A couple of weeks later, I get a call on the way to go Paddleboarding, and I'm told to pull over so that I can take the news that my blood glucose levels are alarmingly high. Days after that I'm on the conveyor belt through Gliclazide, then insulin (when it was assumed I could only be Type 1) and then more recently Metformin (once we were all convinced that it was definitely not Type 1)

But a hanging question has never really been resolved - how could I be healthy in April and dangerously unwell in June ?
And how could I have done everything modern guidance asks of all of us (to an obsessive degree) for three punishing years - and still be diagnosed Diabetic ?

First things first - I presented with weight loss, lots of urinating and lots of drinking water. Hilariously, I had convinced myself that I was properly hydrating, and that it was deliberate, but then our SodaStream yearly subscription was complete in four months - I couldn't argue that I wasn't drinking too much water... I did talk about the weight loss being controlled, but tick-tick-tick - let's get you on the Type-1 treatment. It's by far the most dangerous situation, and despite no family history, it was feasible... so, it seemed like the right call.

After a few weeks of that - we still hadn't had the blood test results looking for anti-body evidence of autoimmune function that would show type-1 or 2 - and so we moved to insulin and a glucose monitor. I suppose most on this sub-forum won't have a great deal of experience of that, but there is a lot to take in, and the support system kicked in. I felt really well looked after, and with some effort, my levels got better - but still spiked surprisingly, and nobody could tell my why. 'Sometimes this just happens' was an answer I got a lot... but I was telling people, 'The only time I feel unwell is when the levels are changing rapidly, it seems to me like the absolute numbers are less important to the amount of change...'.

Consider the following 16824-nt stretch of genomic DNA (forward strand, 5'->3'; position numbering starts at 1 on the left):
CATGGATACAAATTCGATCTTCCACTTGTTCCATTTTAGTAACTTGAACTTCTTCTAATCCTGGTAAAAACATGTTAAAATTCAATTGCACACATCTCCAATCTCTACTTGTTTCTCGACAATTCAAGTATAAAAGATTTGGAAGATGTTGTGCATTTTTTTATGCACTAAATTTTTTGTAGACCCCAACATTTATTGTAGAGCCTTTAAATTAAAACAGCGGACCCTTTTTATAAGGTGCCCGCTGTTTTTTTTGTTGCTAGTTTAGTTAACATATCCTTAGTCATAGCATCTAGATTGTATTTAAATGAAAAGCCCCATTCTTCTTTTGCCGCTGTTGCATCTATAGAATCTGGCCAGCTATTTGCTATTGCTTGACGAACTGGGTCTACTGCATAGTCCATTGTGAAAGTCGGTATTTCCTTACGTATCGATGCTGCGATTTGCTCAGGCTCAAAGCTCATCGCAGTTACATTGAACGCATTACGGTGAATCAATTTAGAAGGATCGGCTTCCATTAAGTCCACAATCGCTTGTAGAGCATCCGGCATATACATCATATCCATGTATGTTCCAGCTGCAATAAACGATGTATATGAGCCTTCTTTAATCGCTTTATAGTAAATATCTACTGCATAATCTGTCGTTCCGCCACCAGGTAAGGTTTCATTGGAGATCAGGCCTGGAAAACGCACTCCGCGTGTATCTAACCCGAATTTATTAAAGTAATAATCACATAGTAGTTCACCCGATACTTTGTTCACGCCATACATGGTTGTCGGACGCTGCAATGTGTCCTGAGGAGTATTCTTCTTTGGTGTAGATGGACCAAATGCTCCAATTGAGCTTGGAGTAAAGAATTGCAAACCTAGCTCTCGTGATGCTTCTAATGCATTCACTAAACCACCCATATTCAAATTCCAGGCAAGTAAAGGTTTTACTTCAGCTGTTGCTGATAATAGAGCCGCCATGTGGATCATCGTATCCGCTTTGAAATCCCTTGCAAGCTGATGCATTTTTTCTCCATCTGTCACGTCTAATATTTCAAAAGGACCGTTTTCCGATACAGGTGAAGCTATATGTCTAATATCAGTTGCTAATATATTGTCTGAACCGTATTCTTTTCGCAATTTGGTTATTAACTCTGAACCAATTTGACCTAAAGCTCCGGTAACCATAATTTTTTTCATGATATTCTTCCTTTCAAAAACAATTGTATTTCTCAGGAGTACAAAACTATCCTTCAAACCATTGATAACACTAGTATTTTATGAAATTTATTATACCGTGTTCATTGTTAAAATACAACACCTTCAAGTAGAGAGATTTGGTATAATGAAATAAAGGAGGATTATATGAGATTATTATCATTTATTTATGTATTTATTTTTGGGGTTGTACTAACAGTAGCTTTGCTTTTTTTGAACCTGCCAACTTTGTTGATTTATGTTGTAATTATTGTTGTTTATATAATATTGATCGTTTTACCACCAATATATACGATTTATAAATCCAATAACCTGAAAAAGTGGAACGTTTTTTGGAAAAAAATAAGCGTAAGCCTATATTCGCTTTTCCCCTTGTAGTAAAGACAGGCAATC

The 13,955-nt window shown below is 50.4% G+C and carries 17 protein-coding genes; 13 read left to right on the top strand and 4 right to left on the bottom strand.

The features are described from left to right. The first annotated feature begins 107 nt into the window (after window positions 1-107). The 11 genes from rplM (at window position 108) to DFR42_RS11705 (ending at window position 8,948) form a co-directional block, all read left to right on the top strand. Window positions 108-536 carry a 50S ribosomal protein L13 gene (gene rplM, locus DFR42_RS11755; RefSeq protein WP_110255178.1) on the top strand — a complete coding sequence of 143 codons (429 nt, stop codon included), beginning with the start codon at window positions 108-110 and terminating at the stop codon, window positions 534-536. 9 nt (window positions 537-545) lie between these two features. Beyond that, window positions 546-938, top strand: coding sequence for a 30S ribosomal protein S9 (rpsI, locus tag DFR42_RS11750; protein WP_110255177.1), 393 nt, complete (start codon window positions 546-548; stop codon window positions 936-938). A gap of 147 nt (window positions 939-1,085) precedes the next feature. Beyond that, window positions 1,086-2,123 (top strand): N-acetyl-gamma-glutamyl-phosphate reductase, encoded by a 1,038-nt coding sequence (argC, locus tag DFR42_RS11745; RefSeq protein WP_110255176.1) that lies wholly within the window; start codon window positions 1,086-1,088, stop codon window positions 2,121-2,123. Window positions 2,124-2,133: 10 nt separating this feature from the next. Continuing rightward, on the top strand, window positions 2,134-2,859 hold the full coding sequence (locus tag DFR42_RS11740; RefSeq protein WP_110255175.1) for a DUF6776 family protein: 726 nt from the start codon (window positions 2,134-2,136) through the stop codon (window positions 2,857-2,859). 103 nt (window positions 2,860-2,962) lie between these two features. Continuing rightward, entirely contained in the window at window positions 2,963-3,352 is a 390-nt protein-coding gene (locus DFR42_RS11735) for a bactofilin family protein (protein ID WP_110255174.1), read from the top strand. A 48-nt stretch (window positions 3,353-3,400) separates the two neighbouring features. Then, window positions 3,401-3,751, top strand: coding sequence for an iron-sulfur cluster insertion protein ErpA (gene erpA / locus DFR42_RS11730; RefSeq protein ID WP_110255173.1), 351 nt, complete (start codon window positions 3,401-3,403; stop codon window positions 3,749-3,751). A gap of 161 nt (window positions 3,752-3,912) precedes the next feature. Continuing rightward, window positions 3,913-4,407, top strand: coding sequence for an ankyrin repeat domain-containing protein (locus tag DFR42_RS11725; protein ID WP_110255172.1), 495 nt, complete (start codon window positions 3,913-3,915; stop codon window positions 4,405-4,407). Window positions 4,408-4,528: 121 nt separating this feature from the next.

I should mention - not that I'm looking for sympathy of course - that 5 months of insulin totally wiped out all the effort I had put in for three years - my weight went back up to where it started in a more or less straight line. I didn't complain - the more serious thing was that my blood glucose was being controlled... yes, I understand the problem with high blood glucose, I'll do whatever you ask.

Then I had an appointment with a new consultant, she began the 'interview' by asking about Ketone levels at my first presentation... and as I began answering, said 'wait, I don't trust people', and phoned my surgery to get the answer. When she put down the phone, I showed her my iPad, where I keep notes of everything, and displayed the same answer from a scan of the letter from the surgery. How were we going to have a dialog when she wasn't trusting my answers? 'Oh, I didn't mean that I didn't trust you, just that I don't trust anyone...' Suffice to say that the appointment was a little tetchy from that point. I'm sure she's sat in front of many people she knew to be lying to her face, but it's not the best strategy to build trust and confidence.

Anyway - she was pretty sure I was not type-1, to her credit, and asked me to take another test to finally put it to bed, that test looked for a triggered response of naturally produced insulin, which was positive - clearly, I could only be type-2.